I shot one roll just like that with the Holga. I armed myself with 800 film, since I’ve grown pretty fond of it for the winter time. It works even when the sun is fully out. I walked along the dyke, and there was not a soul around. Actually, it’s a holiday village, so most of the houses were totally empty.

Decisions, decisions...

Now, I can’t really stay in places like this for longer than a few days just doing nothing, but I did enjoy being in a different environment to get some new things in front of my camera.

Saturday was pretty fun, we started the day with presentations of what each of us thinks the company should do. After we were done we went out for a nice walk. The sun was out, and there were four people with cameras. It almost felt like a Flickr walk.

The only thing really worth mentioning in Burhave was their nice and long pier. Now these always make for nice photo shoots. Thankfully there weren’t that many people around, so at one point we had the pier to ourselves.

Cliché Sunset

The holiday apartment had a sauna, so that was a must on Saturday night. Obviously, since the town was far out in the country, there wasn’t much else to do anyway. So we hopped into the sauna, and made pizza afterwards.

It was a full moon night too, so around midnight I went out and tried some long exposures with the Holga, since I just recently bought the remote shutter kit. I’m not a big fan of long exposures per se, but they can be fun from time to time. Of course in this case haunting would be a more fitting description.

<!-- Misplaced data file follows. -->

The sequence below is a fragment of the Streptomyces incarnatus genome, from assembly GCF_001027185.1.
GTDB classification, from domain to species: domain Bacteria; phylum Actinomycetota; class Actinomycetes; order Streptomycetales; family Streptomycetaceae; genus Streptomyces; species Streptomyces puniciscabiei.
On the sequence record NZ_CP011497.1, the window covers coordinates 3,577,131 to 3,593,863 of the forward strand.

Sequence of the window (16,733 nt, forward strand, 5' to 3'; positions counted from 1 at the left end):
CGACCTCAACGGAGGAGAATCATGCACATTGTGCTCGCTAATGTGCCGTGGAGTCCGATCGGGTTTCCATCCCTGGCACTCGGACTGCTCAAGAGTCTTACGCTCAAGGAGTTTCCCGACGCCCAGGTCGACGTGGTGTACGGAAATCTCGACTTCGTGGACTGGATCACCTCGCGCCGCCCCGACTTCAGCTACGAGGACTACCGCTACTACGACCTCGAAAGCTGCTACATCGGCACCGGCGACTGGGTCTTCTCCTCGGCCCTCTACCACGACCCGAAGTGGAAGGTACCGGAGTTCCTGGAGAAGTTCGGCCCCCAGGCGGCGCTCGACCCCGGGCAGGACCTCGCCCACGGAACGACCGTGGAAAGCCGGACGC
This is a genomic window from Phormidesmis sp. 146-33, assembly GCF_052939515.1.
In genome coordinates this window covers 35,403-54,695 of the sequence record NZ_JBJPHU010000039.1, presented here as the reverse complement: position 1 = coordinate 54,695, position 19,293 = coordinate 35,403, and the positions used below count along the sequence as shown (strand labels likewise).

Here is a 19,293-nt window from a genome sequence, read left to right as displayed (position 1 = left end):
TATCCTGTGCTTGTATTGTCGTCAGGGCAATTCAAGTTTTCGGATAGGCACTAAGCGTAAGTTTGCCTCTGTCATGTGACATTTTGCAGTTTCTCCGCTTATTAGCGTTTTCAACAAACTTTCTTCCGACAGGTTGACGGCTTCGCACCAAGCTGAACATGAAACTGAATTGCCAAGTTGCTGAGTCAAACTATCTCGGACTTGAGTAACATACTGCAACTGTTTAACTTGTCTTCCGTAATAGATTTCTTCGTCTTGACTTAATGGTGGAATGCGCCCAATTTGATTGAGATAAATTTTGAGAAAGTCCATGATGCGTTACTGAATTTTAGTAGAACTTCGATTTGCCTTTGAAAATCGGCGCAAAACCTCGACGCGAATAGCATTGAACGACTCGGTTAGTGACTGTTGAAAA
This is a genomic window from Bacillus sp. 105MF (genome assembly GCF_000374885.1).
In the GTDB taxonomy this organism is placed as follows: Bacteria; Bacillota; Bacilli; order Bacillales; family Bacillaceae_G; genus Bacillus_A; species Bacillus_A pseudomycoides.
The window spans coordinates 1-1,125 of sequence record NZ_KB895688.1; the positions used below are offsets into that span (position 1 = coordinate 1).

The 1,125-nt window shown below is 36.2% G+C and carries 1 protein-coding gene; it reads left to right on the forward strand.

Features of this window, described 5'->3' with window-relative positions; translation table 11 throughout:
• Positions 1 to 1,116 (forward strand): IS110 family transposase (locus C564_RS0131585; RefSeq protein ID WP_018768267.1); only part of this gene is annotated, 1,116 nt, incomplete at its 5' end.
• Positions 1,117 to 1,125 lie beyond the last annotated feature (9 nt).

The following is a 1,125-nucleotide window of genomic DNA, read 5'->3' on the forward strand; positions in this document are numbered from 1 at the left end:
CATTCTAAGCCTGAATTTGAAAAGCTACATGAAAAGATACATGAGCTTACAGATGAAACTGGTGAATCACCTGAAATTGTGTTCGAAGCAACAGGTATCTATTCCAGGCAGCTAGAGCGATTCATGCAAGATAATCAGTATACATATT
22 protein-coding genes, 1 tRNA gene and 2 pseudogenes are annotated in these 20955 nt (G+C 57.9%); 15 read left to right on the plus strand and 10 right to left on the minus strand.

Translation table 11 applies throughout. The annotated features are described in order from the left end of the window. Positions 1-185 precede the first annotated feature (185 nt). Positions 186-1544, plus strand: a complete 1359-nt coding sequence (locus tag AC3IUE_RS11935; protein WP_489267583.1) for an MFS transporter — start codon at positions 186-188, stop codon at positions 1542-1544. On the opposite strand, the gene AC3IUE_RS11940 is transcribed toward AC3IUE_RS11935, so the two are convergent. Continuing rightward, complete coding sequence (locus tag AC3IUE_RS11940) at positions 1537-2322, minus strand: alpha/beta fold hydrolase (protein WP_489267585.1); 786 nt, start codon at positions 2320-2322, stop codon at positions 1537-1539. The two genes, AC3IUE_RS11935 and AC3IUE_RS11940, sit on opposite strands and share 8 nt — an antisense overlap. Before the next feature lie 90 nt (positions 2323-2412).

The neighbors are gone

I have yet to upload the majority of the shots, but the above should give you an idea. It was a really nice trip, slightly too short, but still, nice to do stuff like this in places other than an office.

The Impossible Project

Well, if this is not awesome news, I don’t know what is. There’s hope for the future of Polaroid integral film!

Supported by Ilford, the Impossible b.v. has bought equipment from Polaroid, has signed a lease agreement over 10 years, put together and expert team and is planning to have new integral films production-ready by the end of 2009.

From their website:

The Impossible mission is NOT to re-build Polaroid Integral film but (with the help of strategic partners) to develop a new product with new characteristics, consisting of new optimised components, produced with a streamlined modern setup. An innovative and fresh analog material, sold under a new brand name that perfectly will match the global re-positioning of Integral Films.

Holy crap! But wait, it’s not a given that they will succeed, so they’re asking for support. So whatever you can offer, head over to their website and let them know!

The Independent is running an article on the project.

Here’s to people caring about Polaroid!